“The success rate is predominately around 15 to 20 years with a deceased donor; with a living donor, I can live a long, long, long healthy life. I want to live a long, long, long healthy life to be with my kids again.” He has twin 14 year olds, a boy and a girl, and a daughter who is 17 years old.

Hypertension got me

“The kidney and the heart have a very reciprocal relationship,” Perchinsky explained, as in layman’s terms he addressed the pathology of CKD. “They help each other tremendously. The two big causes of kidney disease are diabetes and hypertension. Hypertension is what got me. One of my big messages is that people need to be aware of their blood pressure.”

Perchinsky explained that for him, CKD has been debilitating and “really turned my life upside down; I haven’t had a regular job since 2017.”

He’s one of 5,000 people in Minnesota on dialysis. “It’s a treatment,” he explained. “As I told my nurse this morning, ‘I’m ready to be embalmed.’ It’s kind of a morbid way of looking at it. But for 3 ½ hours a day, Monday, Wednesday and Friday, they take every inch of blood out of my body and they clean it out through a filter.” To say it’s a tough procedure would be an understatement.

“Dialysis is 100 % debilitating,” Perchinsky explained. “My days of dialysis are basically shot. On Tuesdays, Thursdays, Saturdays and Sunday mornings, I’m in the gym for two hours. It’s about a 45- to 50-minute workout; but it takes me about two hours to do that workout because of the chronic fatigue. I don’t have the stamina; I could probably walk a block and I’d have to rest for about 20 minutes.”

“I didn’t do my annual doctor visits. I was extremely healthy. I was in the gym on a regular basis. I had three kids. I was a college baseball coach. My whole life was around wellness. But the undetected high blood pressure got me.”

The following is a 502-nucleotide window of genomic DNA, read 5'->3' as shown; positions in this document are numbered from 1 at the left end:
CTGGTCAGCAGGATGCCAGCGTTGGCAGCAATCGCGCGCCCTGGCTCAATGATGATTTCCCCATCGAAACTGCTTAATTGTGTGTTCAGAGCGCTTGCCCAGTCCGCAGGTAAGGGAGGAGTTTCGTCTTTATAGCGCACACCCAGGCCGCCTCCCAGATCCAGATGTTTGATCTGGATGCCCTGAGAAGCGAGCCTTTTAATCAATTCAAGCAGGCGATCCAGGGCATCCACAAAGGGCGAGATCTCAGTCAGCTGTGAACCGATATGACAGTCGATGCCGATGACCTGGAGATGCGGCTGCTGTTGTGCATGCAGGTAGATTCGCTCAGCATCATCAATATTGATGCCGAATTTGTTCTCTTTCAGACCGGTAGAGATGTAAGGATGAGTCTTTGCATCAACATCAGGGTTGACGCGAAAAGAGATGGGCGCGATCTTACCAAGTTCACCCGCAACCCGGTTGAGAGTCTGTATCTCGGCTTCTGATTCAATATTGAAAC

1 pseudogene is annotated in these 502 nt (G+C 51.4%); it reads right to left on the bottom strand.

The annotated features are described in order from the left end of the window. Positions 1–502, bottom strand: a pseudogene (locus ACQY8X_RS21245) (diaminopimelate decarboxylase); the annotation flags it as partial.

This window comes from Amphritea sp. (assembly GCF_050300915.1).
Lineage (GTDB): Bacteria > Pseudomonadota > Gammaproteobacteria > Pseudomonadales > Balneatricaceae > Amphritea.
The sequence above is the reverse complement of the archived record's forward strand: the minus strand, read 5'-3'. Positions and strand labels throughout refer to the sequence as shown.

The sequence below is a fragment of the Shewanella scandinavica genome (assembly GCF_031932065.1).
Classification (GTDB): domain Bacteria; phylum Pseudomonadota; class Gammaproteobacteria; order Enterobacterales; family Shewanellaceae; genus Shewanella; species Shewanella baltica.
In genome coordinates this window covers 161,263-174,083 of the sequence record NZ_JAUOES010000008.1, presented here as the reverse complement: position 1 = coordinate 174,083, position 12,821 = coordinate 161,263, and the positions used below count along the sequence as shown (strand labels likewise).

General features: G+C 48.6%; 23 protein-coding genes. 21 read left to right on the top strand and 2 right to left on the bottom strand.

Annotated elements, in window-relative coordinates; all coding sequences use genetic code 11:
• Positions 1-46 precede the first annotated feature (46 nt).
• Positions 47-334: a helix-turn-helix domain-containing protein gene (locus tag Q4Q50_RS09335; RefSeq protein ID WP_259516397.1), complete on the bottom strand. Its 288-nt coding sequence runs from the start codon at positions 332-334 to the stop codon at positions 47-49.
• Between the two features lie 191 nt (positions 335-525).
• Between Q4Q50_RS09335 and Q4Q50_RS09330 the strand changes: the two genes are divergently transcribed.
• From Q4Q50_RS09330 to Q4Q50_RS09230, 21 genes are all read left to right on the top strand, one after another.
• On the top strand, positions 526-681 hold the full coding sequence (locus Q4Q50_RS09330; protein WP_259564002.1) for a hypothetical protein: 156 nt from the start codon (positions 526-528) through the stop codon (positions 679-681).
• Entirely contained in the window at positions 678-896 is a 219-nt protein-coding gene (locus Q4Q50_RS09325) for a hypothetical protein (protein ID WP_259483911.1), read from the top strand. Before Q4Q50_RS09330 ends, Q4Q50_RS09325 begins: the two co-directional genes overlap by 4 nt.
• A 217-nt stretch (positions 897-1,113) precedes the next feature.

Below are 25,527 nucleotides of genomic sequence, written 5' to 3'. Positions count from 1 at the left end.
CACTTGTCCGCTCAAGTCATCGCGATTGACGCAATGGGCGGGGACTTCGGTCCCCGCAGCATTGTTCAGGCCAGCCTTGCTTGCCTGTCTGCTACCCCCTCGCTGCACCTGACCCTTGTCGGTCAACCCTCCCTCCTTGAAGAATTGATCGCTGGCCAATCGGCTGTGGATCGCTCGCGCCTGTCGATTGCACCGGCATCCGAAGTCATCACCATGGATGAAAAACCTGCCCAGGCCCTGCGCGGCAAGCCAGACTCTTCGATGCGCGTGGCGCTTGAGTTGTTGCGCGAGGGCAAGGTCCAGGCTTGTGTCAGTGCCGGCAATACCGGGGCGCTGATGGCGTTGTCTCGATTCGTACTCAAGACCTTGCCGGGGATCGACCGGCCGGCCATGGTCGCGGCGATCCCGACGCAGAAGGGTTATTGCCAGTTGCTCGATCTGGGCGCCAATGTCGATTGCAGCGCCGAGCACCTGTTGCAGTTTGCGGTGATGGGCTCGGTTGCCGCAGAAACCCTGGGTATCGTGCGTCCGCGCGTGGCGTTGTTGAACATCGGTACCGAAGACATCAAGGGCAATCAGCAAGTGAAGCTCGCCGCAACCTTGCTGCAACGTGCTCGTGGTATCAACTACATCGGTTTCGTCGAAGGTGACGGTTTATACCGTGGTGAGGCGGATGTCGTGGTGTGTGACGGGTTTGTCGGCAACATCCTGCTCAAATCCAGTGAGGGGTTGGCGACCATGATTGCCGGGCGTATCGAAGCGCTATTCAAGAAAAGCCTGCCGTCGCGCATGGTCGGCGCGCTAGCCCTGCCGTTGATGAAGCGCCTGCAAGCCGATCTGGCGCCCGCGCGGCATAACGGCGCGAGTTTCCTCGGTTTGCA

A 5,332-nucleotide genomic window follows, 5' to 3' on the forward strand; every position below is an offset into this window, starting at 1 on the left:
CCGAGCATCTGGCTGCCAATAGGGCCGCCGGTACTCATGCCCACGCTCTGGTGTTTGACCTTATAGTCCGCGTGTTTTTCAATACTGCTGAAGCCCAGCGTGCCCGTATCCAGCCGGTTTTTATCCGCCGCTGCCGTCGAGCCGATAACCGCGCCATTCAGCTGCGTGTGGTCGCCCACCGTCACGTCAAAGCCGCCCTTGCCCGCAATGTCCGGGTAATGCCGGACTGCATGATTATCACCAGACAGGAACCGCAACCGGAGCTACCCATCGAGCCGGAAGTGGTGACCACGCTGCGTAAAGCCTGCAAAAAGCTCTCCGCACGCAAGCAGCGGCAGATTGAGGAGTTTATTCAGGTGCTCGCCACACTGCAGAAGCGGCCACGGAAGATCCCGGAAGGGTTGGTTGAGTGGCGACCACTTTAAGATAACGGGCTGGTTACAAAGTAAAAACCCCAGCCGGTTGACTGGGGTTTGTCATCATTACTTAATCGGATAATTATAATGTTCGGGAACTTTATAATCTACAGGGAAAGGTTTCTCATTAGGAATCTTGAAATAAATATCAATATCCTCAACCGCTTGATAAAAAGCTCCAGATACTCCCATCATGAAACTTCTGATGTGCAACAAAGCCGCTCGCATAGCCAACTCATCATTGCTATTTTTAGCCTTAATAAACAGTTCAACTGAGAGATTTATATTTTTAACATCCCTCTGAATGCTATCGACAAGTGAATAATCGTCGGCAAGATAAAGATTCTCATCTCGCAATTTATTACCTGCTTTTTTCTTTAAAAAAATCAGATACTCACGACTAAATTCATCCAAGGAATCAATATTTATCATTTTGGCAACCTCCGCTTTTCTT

Kidney disease progresses through five stages, with each stage becoming worse and more debilitating than its predecessor. With stage five comes total kidney failure and the need for dialysis and a kidney transplant.

“The more I think about it, I probably had kidney disease 20 years ago,” Perchinsky noted, in retrospect. “But it was just undetected. It’s a very, very simple blood test by your primary physician to detect your kidney function. I recommend that for anybody.”

He noted that after CKD is detected, there are steps that can be taken to slow its progression: two primary ones are diet and exercise.

“Getting back into the gym and working out again after five-bypass surgery was a life-giver. … I’m doing as much as I possibly can.”

“I don’t want to be one of the 17 people a day who pass away waiting for kidney transplant. I don’t want to be one of those people.”

People can go online and contact the Transplant Center at the University of Minnesota Medical  Center and “” for additional information about all aspects of kidney disease, kidney donations, donors and recipients.

People who donate a kidney are typically hospitalized for three to four days. For a kidney recipient like himself, Perchinsky said the hospital stay might be a week to a week-and-a-half.   

Contact John Kubal at